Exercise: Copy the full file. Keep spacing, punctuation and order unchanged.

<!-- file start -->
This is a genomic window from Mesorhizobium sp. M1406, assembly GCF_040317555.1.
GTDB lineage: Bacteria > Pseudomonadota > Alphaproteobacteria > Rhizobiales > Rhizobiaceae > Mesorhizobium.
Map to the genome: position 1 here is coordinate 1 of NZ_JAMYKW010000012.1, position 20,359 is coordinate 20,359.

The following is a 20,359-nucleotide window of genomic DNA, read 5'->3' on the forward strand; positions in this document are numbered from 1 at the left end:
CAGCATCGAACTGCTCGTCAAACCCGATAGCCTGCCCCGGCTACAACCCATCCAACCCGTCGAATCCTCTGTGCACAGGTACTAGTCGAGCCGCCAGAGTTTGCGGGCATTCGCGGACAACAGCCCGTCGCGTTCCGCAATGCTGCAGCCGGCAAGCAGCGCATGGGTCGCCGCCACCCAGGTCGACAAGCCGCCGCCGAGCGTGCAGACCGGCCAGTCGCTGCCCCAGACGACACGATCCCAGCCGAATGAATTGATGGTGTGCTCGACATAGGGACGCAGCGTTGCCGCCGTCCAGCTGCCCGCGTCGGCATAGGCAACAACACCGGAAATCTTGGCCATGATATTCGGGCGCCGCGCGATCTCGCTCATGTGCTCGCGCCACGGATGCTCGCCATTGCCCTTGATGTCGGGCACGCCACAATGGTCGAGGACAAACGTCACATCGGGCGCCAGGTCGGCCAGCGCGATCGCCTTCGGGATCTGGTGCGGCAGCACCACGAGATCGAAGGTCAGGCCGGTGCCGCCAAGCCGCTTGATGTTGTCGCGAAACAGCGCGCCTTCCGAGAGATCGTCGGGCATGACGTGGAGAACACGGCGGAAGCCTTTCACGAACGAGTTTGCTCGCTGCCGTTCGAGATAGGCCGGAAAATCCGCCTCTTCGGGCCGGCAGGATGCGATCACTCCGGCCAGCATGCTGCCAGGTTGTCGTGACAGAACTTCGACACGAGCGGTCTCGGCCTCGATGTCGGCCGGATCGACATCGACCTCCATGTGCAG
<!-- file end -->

This is a genomic window from Mesorhizobium sp. M1406, assembly GCF_040317555.1.
GTDB lineage: Bacteria > Pseudomonadota > Alphaproteobacteria > Rhizobiales > Rhizobiaceae > Mesorhizobium.
Map to the genome: position 1 here is coordinate 1 of NZ_JAMYKW010000012.1, position 20,359 is coordinate 20,359.

The following is a 20,359-nucleotide window of genomic DNA, read 5'->3' on the forward strand; positions in this document are numbered from 1 at the left end:
CAGCATCGAACTGCTCGTCAAACCCGATAGCCTGCCCCGGCTACAACCCATCCAACCCGTCGAATCCTCTGTGCACAGGTACTAGTCGAGCCGCCAGAGTTTGCGGGCATTCGCGGACAACAGCCCGTCGCGTTCCGCAATGCTGCAGCCGGCAAGCAGCGCATGGGTCGCCGCCACCCAGGTCGACAAGCCGCCGCCGAGCGTGCAGACCGGCCAGTCGCTGCCCCAGACGACACGATCCCAGCCGAATGAATTGATGGTGTGCTCGACATAGGGACGCAGCGTTGCCGCCGTCCAGCTGCCCGCGTCGGCATAGGCAACAACACCGGAAATCTTGGCCATGATATTCGGGCGCCGCGCGATCTCGCTCATGTGCTCGCGCCACGGATGCTCGCCATTGCCCTTGATGTCGGGCACGCCACAATGGTCGAGGACAAACGTCACATCGGGCGCCAGGTCGGCCAGCGCGATCGCCTTCGGGATCTGGTGCGGCAGCACCACGAGATCGAAGGTCAGGCCGGTGCCGCCAAGCCGCTTGATGTTGTCGCGAAACAGCGCGCCTTCCGAGAGATCGTCGGGCATGACGTGGAGAACACGGCGGAAGCCTTTCACGAACGAGTTTGCTCGCTGCCGTTCGAGATAGGCCGGAAAATCCGCCTCTTCGGGCCGGCAGGATGCGATCACTCCGGCCAGCATGCTGCCAGGTTGTCGTGACAGAACTTCGACACGAGCGGTCTCGGCCTCGATGTCGGCCGGATCGACATCGACCTCCATGTGCAG